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ECOWAS NewsGeneralLiberia news

Runoff election sharply divides Liberians

-says ECOWAS

By Lewis S Teh

The Observation Mission of the Economic Community of West African States or ECOWAS, says the November 14, 2023, Presidential Runoff Election between incumbent President George Manneh Weah and former Vice President Joseph Nyumah Boakai has sharply divided the Liberian society.

ECOWAS stresses a need to urgently address the situation.

“The ECOWAS Observation Mission notes that the electoral process has exposed the Liberian society as sharply divided and requires urgent steps to foster greater inclusivity governance, social cohesion and national unity, by whoever emerges victorious in the runoff election”, the regional body further underscores.  

The Observation Mission head, Professor Attahiru Jega, in a news conference in Monrovia Thursday, November 16, 2023 commended Liberian electorates for exercising patience and a sense of patriotism during the electoral process and urged a same display of high sense of maturity, whilst awaiting the official announcement of results by the national elections commission.

According to Professor Jega, on Election Day, the Mission deployed 80 observers, grouped into 36 teams across the entire country, detailing that the team visited a total of 847 polling stations spread across both urban (56%) and rural areas (44%) in all of Liberia’s 15 counties.

Official consolidated election results released by the national elections commission on Thursday, 16 November shows that main opposition candidate Joseph Boakai, received 712,741 of total votes tallied so far, constituting 50.57 percent, while incumbent President Weah trails with 696,520 votes, translating in 49.47 percent, in Tuesday’s runoff.

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However, Professor Jega says the team reported that they witnessed the start of poll at 47 polling stations, and that generally, all the 47 polling stations visited opened within half an hour of the official opening time of 8am, adding that no significant delays were recorded at the start of the polls.

The team also observed a rather faster processing of voters than what transpired during the general elections on October 10 polls, noting that on the average, it took about two minutes to process voters from issuance of ballot papers to casting of ballots.

He describes atmosphere at the polling stations as generally peaceful, with security agents present in 95.74% of the polling stations visited.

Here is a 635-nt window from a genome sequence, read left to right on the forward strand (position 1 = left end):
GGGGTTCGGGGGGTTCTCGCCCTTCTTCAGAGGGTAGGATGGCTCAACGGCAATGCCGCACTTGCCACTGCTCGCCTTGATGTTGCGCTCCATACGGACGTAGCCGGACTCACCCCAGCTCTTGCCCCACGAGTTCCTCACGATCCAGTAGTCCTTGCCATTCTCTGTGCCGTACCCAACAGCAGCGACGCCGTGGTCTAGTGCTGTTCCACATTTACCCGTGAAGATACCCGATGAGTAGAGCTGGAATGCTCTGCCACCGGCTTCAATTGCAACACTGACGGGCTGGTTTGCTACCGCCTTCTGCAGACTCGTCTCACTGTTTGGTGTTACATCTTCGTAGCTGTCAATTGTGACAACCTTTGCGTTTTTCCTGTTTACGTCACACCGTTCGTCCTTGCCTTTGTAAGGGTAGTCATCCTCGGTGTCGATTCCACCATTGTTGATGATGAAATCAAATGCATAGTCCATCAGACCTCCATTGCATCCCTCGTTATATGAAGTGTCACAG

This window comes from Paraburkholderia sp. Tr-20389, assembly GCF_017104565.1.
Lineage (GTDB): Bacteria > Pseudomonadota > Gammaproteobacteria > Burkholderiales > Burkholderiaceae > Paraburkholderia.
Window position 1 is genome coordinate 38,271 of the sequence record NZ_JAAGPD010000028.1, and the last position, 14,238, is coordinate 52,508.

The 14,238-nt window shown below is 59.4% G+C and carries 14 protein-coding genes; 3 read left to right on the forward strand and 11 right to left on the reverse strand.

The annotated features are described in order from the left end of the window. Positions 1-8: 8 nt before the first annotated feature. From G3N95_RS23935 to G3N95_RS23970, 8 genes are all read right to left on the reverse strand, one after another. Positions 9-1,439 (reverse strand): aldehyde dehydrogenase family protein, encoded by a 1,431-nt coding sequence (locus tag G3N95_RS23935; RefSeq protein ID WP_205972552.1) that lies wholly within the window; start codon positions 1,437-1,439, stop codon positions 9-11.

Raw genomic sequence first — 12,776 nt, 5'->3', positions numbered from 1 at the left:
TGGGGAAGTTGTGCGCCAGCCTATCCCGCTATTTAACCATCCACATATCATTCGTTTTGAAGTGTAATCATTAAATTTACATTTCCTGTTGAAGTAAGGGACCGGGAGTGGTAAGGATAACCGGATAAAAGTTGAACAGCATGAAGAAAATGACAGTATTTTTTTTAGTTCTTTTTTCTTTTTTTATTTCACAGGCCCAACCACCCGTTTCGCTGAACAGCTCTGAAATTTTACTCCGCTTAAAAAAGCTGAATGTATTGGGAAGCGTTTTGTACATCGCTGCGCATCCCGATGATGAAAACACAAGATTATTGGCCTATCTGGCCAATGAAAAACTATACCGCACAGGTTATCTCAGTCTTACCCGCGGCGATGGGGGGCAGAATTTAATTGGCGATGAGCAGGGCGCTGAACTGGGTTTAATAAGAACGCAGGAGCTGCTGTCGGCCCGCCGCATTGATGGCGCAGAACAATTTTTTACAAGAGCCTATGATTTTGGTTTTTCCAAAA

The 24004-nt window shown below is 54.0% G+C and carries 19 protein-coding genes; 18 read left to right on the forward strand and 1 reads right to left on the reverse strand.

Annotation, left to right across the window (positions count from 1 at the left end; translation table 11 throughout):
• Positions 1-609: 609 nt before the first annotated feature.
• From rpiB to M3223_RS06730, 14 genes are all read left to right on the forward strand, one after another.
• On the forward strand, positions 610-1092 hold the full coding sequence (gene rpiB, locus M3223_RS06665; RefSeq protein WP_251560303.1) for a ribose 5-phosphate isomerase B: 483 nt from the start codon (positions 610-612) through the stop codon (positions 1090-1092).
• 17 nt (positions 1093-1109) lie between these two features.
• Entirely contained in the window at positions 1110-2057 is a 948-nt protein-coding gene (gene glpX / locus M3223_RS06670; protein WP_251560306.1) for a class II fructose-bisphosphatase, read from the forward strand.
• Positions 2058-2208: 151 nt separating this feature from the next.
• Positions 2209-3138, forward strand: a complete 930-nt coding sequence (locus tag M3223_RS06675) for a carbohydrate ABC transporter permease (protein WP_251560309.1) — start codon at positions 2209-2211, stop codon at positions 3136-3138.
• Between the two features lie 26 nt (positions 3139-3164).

Professor Jefa names Barclayville Central High School in Topoh, Grand Kru county; Bassa High School, Bonjeh Public School, Dewoin in Bomi county, Dorothy Cooper High School; Gbarnga, Jorquelleh, Bong county; Johnny Voker School Polling Station, Saclepea, District#7, lower Nimba county; Sosomolahun Public School, and St. Agnes Catholic School in Kolahun, Lofa county, as places the mission didn’t notice security presence.

He discloses that all polling stations visited were set up in a way that guaranteed the secrecy of the ballot, and that generally, voters were required to present their voter’s ID cards in order to cast ballots, saying in 16 polling stations visited represented, observers witnessed that voters were allowed to vote despite their names not being on the registry at those stations.

He notes that some of the people, who were allowed that dispensation included polling staff and security personnel on duty, as well as drivers of international observers in compliance with the national elections commission manual on polling process.

Meanwhile, the Mission urges the two candidates, their political alliances, and supporters to be guided by the spirit of national unity, peace and stability, and adhere to expressed commitment made within the framework of the Revised Farmington River Declaration, saying in this regard the mission appeals to all stakeholders to refrain from acts of incitement that would undermine the peace.

It also urges the national elections commission to diligently work to ensuring the timely and transparent release of results, to consolidate the enviable gains made in the handling of the October 10, 2023 general elections in a way that will ensure stability of the country.

It says winners of the polls should remain magnanimous in their victory and to be graciously conciliatory to forestall any breaches of the peace in order to maintain the stability of the country.

The ECOWAS Observation Mission’s preliminary results was witnessed by a cross section of dignitaries, including former Nigerian President Goodluck Jonathan, ESIA observations mission head, Carter Center head of observation mission, and EU head of observation mission, among others. Editing by Jonathan Browne

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